I had a 10-year TIPS mature in July and I thought it would be interesting to look at how that Treasury Inflation-Protected Security performed against a traditional 10-year Treasury. Did it outperform? By how much?
So here are the basic details: The TIPS was CUSIP 912828BD1 and it was auctioned on July 9, 2003, with a coupon rate of 1.875% and a yield to maturity of 1.999%. That means this TIPS was sold at a discount to par, $98.881 for each $100 of value.
On the same day – July, 9, 2003 – the 10-year Treasury closed at 3.73%. This established an inflation breakeven rate of 1.731%. (3.73 minus 1.999 = 1.731%). I didn’t know it in 2003, but this was an excellent breakeven rate. It meant that if inflation averaged more than 1.731% over the next 10 years, this TIPS would outperform the nominal Treasury.
So, what happened? It turned out that the next 10 years were a period of extremely low inflation, averaging 2.4%, the lowest of any 10-year period in 50 years. There was a two-year period, from 2009 to 2010, when inflation was actually negative, falling -0.2%. (You can find detailed inflation data on eyebonds.info, a site that is loaded with data about TIPS and I Bonds.)
And yet, despite that weak inflation, this TIPS greatly outperformed the Treasury.
The lesson? The inflation breakeven rate does matter. When it falls below 2%, TIPS are cheap relative to Treasurys. When it rises above 2.5%, TIPS are expensive. (This assumes long-term inflation trends continue, we can never be sure.)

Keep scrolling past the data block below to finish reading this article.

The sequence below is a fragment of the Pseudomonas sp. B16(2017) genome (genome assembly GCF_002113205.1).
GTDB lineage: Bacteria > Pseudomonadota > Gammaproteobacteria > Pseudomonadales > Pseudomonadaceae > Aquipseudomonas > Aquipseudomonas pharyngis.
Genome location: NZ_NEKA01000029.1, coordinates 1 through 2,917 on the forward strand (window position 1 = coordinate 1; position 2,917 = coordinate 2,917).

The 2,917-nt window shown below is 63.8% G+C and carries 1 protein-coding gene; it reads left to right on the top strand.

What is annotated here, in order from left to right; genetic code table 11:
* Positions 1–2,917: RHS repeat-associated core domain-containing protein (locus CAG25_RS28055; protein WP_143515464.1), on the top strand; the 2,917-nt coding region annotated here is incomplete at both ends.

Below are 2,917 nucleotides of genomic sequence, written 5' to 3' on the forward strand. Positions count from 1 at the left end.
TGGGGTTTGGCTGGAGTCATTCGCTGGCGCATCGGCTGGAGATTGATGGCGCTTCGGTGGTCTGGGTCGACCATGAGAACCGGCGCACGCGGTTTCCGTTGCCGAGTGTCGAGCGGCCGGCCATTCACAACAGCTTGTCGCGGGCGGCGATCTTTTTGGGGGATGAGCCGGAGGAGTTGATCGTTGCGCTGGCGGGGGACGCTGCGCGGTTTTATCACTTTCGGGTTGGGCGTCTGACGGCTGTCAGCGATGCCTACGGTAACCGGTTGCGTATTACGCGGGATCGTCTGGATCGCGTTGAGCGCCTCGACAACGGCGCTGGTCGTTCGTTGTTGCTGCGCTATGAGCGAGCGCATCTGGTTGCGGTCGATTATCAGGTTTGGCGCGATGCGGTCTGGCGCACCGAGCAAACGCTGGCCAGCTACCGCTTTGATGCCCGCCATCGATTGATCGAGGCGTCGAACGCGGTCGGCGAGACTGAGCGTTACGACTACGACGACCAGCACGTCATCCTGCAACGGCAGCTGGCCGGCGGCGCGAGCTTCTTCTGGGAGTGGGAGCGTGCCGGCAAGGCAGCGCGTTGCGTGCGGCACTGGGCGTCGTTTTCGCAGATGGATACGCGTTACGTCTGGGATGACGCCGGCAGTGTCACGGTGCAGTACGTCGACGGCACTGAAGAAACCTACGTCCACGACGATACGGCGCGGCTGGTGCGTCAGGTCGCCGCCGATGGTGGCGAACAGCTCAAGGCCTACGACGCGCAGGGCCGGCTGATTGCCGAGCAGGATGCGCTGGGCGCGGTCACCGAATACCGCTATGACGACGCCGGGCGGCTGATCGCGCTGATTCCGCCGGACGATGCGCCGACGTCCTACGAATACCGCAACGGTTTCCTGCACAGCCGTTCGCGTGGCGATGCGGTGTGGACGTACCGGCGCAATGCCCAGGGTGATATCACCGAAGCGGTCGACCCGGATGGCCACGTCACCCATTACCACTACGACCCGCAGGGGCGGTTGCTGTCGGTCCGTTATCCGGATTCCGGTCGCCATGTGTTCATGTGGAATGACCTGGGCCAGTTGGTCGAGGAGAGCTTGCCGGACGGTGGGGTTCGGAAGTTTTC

In September 2012, the 10-year breakeven rate rose above 2.6% and earlier this year above 2.5%, a rate that’s higher than the last 10 years of inflation. After weeks of turmoil in the bond markets, it has settled in about 2.21% after recently dipping below 2%.
Back in 2003, when the economy was still in shock from the Internet crash, investors were pricing in very low inflation (1.731%). That was fortunate for buyers of CUSIP 912828BD1.
And here are the numbers:
|$10,000 investment||10-year Treasury||10-year TIPS|
|Total interest paid||3,730.00||4,936.62|
|Actual yield to maturity||3.73%||4.43%|
Note: The 10-year Treasury in this example is theoretical, since there wasn’t a 10-year Treasury auction on July 9, 2003. The TIPS numbers are the actual interest payments from a $10,000 investment in CUSIP 912828BD1, reconstructed with data from eyebonds.info.